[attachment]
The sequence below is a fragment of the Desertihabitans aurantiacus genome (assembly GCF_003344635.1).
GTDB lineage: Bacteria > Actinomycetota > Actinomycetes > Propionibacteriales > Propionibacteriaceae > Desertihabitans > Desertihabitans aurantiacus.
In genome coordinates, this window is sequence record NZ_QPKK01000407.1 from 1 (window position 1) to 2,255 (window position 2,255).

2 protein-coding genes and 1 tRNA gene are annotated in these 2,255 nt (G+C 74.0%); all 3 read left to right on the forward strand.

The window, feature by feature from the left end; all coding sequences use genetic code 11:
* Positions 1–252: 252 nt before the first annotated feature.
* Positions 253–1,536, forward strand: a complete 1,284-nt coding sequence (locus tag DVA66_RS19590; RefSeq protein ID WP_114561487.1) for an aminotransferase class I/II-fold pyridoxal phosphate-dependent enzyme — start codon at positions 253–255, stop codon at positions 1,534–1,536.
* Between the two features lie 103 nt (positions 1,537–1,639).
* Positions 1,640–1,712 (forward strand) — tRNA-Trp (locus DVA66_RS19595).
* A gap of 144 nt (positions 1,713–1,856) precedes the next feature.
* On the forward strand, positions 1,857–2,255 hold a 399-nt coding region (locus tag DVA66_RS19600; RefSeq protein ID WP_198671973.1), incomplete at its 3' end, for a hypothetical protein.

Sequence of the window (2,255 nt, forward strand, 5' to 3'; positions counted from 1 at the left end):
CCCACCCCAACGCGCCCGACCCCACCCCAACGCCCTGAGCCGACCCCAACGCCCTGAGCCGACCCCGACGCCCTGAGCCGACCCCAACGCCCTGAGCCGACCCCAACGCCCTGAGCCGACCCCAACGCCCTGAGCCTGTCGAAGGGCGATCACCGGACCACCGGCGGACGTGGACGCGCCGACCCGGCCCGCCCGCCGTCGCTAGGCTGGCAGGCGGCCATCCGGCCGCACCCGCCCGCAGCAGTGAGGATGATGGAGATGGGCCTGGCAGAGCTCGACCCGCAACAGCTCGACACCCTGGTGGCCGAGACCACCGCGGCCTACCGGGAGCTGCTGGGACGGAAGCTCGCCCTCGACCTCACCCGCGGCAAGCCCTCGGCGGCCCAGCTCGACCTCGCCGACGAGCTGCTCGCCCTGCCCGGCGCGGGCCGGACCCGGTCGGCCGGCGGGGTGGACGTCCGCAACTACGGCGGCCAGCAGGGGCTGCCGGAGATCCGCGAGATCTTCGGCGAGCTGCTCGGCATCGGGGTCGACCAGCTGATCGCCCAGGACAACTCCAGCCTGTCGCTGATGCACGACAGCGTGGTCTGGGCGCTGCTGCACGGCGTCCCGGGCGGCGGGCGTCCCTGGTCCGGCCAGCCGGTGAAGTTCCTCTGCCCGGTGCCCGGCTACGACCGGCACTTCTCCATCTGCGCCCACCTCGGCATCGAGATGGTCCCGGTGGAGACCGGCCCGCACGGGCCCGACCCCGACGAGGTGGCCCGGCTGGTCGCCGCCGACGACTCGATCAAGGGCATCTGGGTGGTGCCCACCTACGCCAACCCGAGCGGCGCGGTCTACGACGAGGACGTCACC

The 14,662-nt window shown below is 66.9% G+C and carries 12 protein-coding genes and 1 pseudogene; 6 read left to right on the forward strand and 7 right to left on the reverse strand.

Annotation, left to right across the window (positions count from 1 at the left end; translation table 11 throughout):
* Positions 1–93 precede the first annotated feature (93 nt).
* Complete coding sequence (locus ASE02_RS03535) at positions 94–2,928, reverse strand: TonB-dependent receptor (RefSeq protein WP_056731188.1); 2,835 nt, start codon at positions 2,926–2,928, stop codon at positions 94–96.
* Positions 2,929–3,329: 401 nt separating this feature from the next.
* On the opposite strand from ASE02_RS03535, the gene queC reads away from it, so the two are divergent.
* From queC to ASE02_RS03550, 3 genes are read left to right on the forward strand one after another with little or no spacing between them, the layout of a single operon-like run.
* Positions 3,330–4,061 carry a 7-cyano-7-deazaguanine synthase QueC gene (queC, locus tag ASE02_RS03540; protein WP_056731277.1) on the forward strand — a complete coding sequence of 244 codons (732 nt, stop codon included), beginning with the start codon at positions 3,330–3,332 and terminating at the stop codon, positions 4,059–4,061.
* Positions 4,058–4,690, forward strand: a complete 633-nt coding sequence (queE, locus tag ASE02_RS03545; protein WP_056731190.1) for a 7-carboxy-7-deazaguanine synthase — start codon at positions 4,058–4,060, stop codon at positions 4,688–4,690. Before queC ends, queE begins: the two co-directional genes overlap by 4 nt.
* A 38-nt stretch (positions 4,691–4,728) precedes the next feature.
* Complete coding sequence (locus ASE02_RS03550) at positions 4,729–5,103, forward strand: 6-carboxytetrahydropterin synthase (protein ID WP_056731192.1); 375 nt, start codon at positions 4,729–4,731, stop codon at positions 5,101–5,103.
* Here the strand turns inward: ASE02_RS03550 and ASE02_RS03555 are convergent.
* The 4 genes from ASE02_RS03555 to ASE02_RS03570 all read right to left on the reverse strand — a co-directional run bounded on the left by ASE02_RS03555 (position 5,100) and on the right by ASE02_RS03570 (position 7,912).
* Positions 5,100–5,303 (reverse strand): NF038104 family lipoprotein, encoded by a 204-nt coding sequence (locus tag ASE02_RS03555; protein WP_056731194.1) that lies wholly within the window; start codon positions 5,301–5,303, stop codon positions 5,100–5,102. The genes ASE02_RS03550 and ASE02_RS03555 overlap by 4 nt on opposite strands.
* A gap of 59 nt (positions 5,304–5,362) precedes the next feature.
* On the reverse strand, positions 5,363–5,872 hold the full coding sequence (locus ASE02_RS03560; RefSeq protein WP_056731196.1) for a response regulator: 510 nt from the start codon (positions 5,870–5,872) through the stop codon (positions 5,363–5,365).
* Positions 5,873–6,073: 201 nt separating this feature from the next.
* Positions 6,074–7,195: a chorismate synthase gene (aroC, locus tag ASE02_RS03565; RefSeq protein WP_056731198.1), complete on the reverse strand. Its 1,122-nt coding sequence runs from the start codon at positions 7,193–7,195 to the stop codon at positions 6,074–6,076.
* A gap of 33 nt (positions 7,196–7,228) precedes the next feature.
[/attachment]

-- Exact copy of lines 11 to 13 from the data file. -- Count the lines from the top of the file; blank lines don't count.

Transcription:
* On the forward strand, positions 1,857–2,255 hold a 399-nt coding region (locus tag DVA66_RS19600; RefSeq protein ID WP_198671973.1), incomplete at its 3' end, for a hypothetical protein.

Sequence of the window (2,255 nt, forward strand, 5' to 3'; positions counted from 1 at the left end):
CCCACCCCAACGCGCCCGACCCCACCCCAACGCCCTGAGCCGACCCCAACGCCCTGAGCCGACCCCGACGCCCTGAGCCGACCCCAACGCCCTGAGCCGACCCCAACGCCCTGAGCCGACCCCAACGCCCTGAGCCTGTCGAAGGGCGATCACCGGACCACCGGCGGACGTGGACGCGCCGACCCGGCCCGCCCGCCGTCGCTAGGCTGGCAGGCGGCCATCCGGCCGCACCCGCCCGCAGCAGTGAGGATGATGGAGATGGGCCTGGCAGAGCTCGACCCGCAACAGCTCGACACCCTGGTGGCCGAGACCACCGCGGCCTACCGGGAGCTGCTGGGACGGAAGCTCGCCCTCGACCTCACCCGCGGCAAGCCCTCGGCGGCCCAGCTCGACCTCGCCGACGAGCTGCTCGCCCTGCCCGGCGCGGGCCGGACCCGGTCGGCCGGCGGGGTGGACGTCCGCAACTACGGCGGCCAGCAGGGGCTGCCGGAGATCCGCGAGATCTTCGGCGAGCTGCTCGGCATCGGGGTCGACCAGCTGATCGCCCAGGACAACTCCAGCCTGTCGCTGATGCACGACAGCGTGGTCTGGGCGCTGCTGCACGGCGTCCCGGGCGGCGGGCGTCCCTGGTCCGGCCAGCCGGTGAAGTTCCTCTGCCCGGTGCCCGGCTACGACCGGCACTTCTCCATCTGCGCCCACCTCGGCATCGAGATGGTCCCGGTGGAGACCGGCCCGCACGGGCCCGACCCCGACGAGGTGGCCCGGCTGGTCGCCGCCGACGACTCGATCAAGGGCATCTGGGTGGTGCCCACCTACGCCAACCCGAGCGGCGCGGTCTACGACGAGGACGTCACC